There were to have been two Limited Edition releases in January. The second was the Tornado

ECR in 1:48th scale, built around the Revell kit.

However, we ran into a little stumbling block that

was for us an issue, but turns out to be a bit of a

bonus for you. We figured on a larger sheet, approaching the European A4 format (roughly corresponding to North America’s 8.5 x 11”), along

with a smaller sheet to cover stencil data. As it

turns out, there are actually three sheets, and

each approaches A3 format (roughly 11 x 16” for

you North Americans). As if that weren’t enough,

the mask sheets that are included are also considerably larger than originally planned. It’s not

only larger, but it’s also quite complex. So complex that its production had to be delayed due

to the failure of one of our cutting plotters. The

bottom line is that both of these kit components

were delayed in production and the kit release

has been moved to February. I would see this all

as fairly good news for modelers. The bad news

is that the production cost of the kit went up, but

we raised the retail on it by the amount of the

production cost increase only, meaning that the

Tornado still presents a great value.

In January, we also have two new Weekend kits

coming out. These are the Spitfire Mk.Ia and the

MiG-21SMT, both in 1:48th scale. We are also releasing a re-edition of the recently sold-out P-51D-5 Mustang Weekend kit, and the ProfiPACK

MiG-15bis in 1:72nd. The latter represents a revival of the MiG-15 line in 72nd scale in our range.

This has prompted the question as to whether or

not we plan on ever releasing the subject in 48th

scale, and the answer is yes, we will. At some


January Accessories

As a direct result of the original intention of releasing the 48th scale Tornado ECR this month,

we have several accessory items coming out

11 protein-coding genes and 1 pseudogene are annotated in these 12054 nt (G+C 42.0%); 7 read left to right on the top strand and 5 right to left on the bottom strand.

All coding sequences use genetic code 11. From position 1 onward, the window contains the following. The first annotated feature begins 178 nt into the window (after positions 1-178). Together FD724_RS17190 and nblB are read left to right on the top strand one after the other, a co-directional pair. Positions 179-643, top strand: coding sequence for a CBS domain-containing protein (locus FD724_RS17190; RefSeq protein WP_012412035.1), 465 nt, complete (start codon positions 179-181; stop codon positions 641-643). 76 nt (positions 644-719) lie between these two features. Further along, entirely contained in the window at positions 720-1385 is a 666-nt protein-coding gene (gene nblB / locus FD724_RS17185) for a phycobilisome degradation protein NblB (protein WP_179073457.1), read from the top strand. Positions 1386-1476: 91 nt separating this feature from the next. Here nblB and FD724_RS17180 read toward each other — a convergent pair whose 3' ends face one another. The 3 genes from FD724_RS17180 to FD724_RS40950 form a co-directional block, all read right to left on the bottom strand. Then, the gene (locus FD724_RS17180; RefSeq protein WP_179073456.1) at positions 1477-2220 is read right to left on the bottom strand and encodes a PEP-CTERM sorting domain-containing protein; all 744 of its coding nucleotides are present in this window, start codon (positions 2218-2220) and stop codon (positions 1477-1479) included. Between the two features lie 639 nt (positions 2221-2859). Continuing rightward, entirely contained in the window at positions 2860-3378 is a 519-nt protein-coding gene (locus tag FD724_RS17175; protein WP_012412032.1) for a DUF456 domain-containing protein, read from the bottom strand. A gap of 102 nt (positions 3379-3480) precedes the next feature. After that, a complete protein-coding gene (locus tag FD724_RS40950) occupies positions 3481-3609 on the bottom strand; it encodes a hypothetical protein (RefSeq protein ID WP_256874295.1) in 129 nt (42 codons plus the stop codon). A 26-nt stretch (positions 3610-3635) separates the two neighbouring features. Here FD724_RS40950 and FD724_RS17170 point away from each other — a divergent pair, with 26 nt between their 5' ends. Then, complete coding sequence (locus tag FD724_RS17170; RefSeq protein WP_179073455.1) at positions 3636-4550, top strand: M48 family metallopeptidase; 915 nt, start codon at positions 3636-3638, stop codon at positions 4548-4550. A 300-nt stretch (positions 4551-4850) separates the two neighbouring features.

for it first. As mentioned earlier, the actual kit

is now slated for February. The correspondingly

delayed release of its accessory items too would

have meant absolute chaos within our system of

notifying retailers of new items, and simply was

not an option. It is built on the grounds of the release of complete tables listing all new releases

for retailers, a part of which also includes the

release of the Distributor Newsletter, which

many modelers download from our site as well

to get a six week advanced notice of what’s coming down the pipes. At the moment when I

decided for the postponement of the release of

the Tornado ECR kit to February, the corresponding changes to these tables would have created

massive chaos and a delay of detailed information for retailers. For this reason, we avoided

changing the release schedule of these accessory items, despite the resulting minor confusion in the release sequence of them. I believe that

our reasons are understandable.

The Brassin lineup is extraordinary this month,

because the majority of them, six out of the

eleven, are 3D printed, while only five are cast

resin. This is the first time this has happened,

and is set to become the norm. It will have to

wait till after February, though, because our 3D

printing capacity will need to be dedicated to the

printed production of parts for the USS Arizona

INFO Eduard - January 2022